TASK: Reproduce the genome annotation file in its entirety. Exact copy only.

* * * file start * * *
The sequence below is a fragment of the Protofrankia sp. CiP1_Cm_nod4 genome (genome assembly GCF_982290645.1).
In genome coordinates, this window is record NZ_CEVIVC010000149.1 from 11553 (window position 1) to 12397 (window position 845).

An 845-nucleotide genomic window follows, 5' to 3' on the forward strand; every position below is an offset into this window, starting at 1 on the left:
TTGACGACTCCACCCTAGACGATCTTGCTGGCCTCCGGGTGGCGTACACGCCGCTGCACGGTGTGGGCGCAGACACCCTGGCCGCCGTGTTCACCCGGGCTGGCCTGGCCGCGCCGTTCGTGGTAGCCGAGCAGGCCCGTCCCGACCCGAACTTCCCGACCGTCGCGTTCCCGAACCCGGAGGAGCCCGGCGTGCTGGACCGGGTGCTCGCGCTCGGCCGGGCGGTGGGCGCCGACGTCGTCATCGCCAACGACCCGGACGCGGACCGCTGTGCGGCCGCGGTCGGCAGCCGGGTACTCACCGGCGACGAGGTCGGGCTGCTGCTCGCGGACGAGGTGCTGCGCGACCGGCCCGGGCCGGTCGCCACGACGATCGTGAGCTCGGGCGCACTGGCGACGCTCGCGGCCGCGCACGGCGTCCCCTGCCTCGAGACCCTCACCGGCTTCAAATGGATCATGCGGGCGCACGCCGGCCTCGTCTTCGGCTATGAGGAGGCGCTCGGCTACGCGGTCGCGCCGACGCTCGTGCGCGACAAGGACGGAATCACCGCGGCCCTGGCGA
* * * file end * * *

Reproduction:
The sequence below is a fragment of the Protofrankia sp. CiP1_Cm_nod4 genome (genome assembly GCF_982290645.1).
In genome coordinates, this window is record NZ_CEVIVC010000149.1 from 11553 (window position 1) to 12397 (window position 845).

An 845-nucleotide genomic window follows, 5' to 3' on the forward strand; every position below is an offset into this window, starting at 1 on the left:
TTGACGACTCCACCCTAGACGATCTTGCTGGCCTCCGGGTGGCGTACACGCCGCTGCACGGTGTGGGCGCAGACACCCTGGCCGCCGTGTTCACCCGGGCTGGCCTGGCCGCGCCGTTCGTGGTAGCCGAGCAGGCCCGTCCCGACCCGAACTTCCCGACCGTCGCGTTCCCGAACCCGGAGGAGCCCGGCGTGCTGGACCGGGTGCTCGCGCTCGGCCGGGCGGTGGGCGCCGACGTCGTCATCGCCAACGACCCGGACGCGGACCGCTGTGCGGCCGCGGTCGGCAGCCGGGTACTCACCGGCGACGAGGTCGGGCTGCTGCTCGCGGACGAGGTGCTGCGCGACCGGCCCGGGCCGGTCGCCACGACGATCGTGAGCTCGGGCGCACTGGCGACGCTCGCGGCCGCGCACGGCGTCCCCTGCCTCGAGACCCTCACCGGCTTCAAATGGATCATGCGGGCGCACGCCGGCCTCGTCTTCGGCTATGAGGAGGCGCTCGGCTACGCGGTCGCGCCGACGCTCGTGCGCGACAAGGACGGAATCACCGCGGCCCTGGCGA